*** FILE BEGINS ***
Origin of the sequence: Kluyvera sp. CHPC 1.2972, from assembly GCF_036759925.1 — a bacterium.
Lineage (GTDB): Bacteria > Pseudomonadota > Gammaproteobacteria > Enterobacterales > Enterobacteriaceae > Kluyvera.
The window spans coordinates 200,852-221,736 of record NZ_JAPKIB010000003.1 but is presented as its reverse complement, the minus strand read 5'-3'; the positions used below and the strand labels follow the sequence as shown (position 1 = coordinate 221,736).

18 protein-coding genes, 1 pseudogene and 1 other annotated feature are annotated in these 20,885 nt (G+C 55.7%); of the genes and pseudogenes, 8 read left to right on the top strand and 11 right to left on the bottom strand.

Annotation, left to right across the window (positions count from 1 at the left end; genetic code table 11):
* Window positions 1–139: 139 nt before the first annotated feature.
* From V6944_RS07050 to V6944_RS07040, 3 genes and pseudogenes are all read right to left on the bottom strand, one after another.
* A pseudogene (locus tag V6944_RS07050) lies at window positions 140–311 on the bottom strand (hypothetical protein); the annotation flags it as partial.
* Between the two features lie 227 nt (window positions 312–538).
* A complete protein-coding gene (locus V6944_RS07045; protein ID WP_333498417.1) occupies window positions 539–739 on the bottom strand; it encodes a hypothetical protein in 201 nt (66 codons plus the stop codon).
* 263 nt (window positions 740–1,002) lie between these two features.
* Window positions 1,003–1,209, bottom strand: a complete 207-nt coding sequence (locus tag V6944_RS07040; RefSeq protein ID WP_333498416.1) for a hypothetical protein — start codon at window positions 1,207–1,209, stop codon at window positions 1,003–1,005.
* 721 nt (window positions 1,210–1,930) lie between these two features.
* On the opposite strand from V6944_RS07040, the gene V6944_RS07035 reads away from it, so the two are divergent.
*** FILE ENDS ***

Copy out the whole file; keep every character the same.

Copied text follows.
Origin of the sequence: Kluyvera sp. CHPC 1.2972, from assembly GCF_036759925.1 — a bacterium.
Lineage (GTDB): Bacteria > Pseudomonadota > Gammaproteobacteria > Enterobacterales > Enterobacteriaceae > Kluyvera.
The window spans coordinates 200,852-221,736 of record NZ_JAPKIB010000003.1 but is presented as its reverse complement, the minus strand read 5'-3'; the positions used below and the strand labels follow the sequence as shown (position 1 = coordinate 221,736).

18 protein-coding genes, 1 pseudogene and 1 other annotated feature are annotated in these 20,885 nt (G+C 55.7%); of the genes and pseudogenes, 8 read left to right on the top strand and 11 right to left on the bottom strand.

Annotation, left to right across the window (positions count from 1 at the left end; genetic code table 11):
* Window positions 1–139: 139 nt before the first annotated feature.
* From V6944_RS07050 to V6944_RS07040, 3 genes and pseudogenes are all read right to left on the bottom strand, one after another.
* A pseudogene (locus tag V6944_RS07050) lies at window positions 140–311 on the bottom strand (hypothetical protein); the annotation flags it as partial.
* Between the two features lie 227 nt (window positions 312–538).
* A complete protein-coding gene (locus V6944_RS07045; protein ID WP_333498417.1) occupies window positions 539–739 on the bottom strand; it encodes a hypothetical protein in 201 nt (66 codons plus the stop codon).
* 263 nt (window positions 740–1,002) lie between these two features.
* Window positions 1,003–1,209, bottom strand: a complete 207-nt coding sequence (locus tag V6944_RS07040; RefSeq protein ID WP_333498416.1) for a hypothetical protein — start codon at window positions 1,207–1,209, stop codon at window positions 1,003–1,005.
* 721 nt (window positions 1,210–1,930) lie between these two features.
* On the opposite strand from V6944_RS07040, the gene V6944_RS07035 reads away from it, so the two are divergent.